"They only way you work out of stuff like this is to keep showing up for work everyday and keep busting your tail and playing hard and something good will happen to you." - Gary Kubiak
The Texans back-to-back losses have dropped them to 3-6 on the season, but don't expect them to just mail it in. The team is taking this approach and looking forwards to facing the Indianapolis Colts in a rematch of earlier this year when the Texans led 27-10 with 5 minutes left and lost 31-27. The Texans then reeled off three consecutive home wins before losing in Minnesota.
Look for the Texans to try and put pressure on Peyton Manning, something they were successful doing in Houston earlier this season. "We lined up and sat still until he was ready to go and for the most part, we hit him in the mouth. We just didn’t get a chance to finish the game,” Kevin Bentley said, when asked how the Texans reacted to Manning's many audibles and formation shifts and hand signals. Bentley recorded a sack in that game and Mario Williams got Manning twice. “I think people actually let him confuse them,” Bentley said. “He’s not very confusing. It’s not really confusing if you know what he’s going to do. You know he’s going to do all of the hand movements and all of the chatter. You’ve just got to be able to sit through all of that and be ready to play when he’s ready to play.”
Look for Steve Slaton to get the start at running back but expect to see Ahman Green and Ryan Moats to get some carries as well. With Green able to play, the team is 3-3. When Green has missed games due to injury, the Texans are 0-3. “When he has been up, when he’s been healthy and been up and been a part of the rotation for this football team or when he was a starter for the first few weeks last year, this team played better,” coach Gary Kubiak said. “He’s got big-play ability. He’s a fine player. He’s very good in protection so it does make us better. But we’ve had to deal without him a lot, so that’s just part of it.”
Moats has played in three games at running back and kick returner for the Texans and led the team with seven carries for 34 yards last Sunday against the Baltimore Ravens. "He is a 100-percent-effort guy. He can make some people miss in small spaces, and we’re really happy to have him," said running backs coach Chick Harris.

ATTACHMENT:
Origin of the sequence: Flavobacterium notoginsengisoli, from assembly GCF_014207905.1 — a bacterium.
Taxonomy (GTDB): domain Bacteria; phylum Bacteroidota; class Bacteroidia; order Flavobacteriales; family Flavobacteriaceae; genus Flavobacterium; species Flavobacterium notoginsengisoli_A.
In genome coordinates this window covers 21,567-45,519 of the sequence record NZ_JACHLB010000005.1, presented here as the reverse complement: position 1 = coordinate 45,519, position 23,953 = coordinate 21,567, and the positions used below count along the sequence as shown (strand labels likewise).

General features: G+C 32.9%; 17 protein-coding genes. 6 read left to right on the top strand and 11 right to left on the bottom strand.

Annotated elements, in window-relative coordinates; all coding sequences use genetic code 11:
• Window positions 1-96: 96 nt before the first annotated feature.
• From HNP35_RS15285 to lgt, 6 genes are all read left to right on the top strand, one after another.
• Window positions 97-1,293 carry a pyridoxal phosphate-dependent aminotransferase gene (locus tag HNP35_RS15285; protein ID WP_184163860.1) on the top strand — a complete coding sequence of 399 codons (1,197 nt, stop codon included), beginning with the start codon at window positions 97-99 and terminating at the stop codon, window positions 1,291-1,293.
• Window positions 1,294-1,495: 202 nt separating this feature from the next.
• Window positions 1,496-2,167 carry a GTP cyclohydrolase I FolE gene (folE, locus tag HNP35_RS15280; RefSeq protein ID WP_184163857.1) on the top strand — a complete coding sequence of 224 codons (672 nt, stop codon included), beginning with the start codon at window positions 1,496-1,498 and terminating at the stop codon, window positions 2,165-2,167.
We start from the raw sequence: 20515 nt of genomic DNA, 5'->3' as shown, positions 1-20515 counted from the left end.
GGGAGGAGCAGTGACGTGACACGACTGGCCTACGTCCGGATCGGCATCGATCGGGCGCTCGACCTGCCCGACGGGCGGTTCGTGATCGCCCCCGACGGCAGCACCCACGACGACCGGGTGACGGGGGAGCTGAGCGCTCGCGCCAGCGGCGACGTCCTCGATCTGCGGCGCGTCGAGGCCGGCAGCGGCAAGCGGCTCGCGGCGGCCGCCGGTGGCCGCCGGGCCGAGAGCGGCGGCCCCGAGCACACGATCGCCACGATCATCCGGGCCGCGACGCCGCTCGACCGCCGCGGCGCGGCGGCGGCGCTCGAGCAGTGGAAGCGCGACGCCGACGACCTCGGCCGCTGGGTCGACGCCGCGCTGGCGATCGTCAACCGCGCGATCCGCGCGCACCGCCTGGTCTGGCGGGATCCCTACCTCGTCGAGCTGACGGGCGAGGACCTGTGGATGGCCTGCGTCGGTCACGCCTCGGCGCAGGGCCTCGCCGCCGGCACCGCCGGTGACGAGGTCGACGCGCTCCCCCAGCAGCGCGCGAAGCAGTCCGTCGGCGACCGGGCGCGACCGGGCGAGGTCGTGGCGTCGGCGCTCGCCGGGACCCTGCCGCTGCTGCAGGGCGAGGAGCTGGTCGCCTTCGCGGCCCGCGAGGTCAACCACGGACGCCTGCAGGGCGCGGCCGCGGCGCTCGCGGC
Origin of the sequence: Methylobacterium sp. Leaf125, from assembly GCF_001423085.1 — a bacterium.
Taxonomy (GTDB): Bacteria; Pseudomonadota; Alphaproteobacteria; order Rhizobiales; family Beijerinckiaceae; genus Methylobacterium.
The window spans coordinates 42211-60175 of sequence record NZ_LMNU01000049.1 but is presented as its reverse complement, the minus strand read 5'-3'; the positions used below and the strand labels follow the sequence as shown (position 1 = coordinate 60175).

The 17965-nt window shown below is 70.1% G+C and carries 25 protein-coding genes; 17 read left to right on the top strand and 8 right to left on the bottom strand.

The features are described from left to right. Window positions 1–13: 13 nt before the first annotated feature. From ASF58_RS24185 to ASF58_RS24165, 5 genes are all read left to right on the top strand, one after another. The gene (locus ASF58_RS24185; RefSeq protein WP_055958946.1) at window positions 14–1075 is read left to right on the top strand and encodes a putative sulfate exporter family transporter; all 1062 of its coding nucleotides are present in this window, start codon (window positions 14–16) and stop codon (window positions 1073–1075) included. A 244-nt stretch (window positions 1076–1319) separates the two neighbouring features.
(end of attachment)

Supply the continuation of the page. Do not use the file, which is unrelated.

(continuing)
Moats smiled when he was told how Harris described his all-out, all-the-time effort. “I guess that’s just the way I’ve been bred as far as when I run the ball, I run it,” he said. “I mean, if it’s a walkthrough, I can’t really ‘walk through.’ I know they laugh at me sometimes because I’m going 1,000 miles per hour even through a walkthrough, but I don’t know – there’s just something in my body that tells me, ‘Go,’ and when it’s time to go, I just go.”
The running game for the Texans will be a critical factor in their meeting with the Colts. One of the difficulties in the turnovers in the past two games has been the Texans lack of a running game facing the top two rushing defenses in the league, which was very damaging in both games in the red zone. At least two of Rosenfels' interceptions in the past two games have occurred in the end zone. The ability to run in those situations can only help rectify that problem.
Fittingly, the Texans are picked to lose this game. They are 0-4 on the road, they have lost back-to-back games and the Colts have put together a winning streak against a couple of tough opponents. But the Colts aren't the dominant team they have been in the past years and are vulnerable to being beat here.
The Texans have to get over 100 yards rushing, have to get some sacks on Manning and for crying out loud they have to win the turnover battle to overcome a playoff caliber team such as the Colts.
It can be done. That's how the Texans beat the Colts in 06.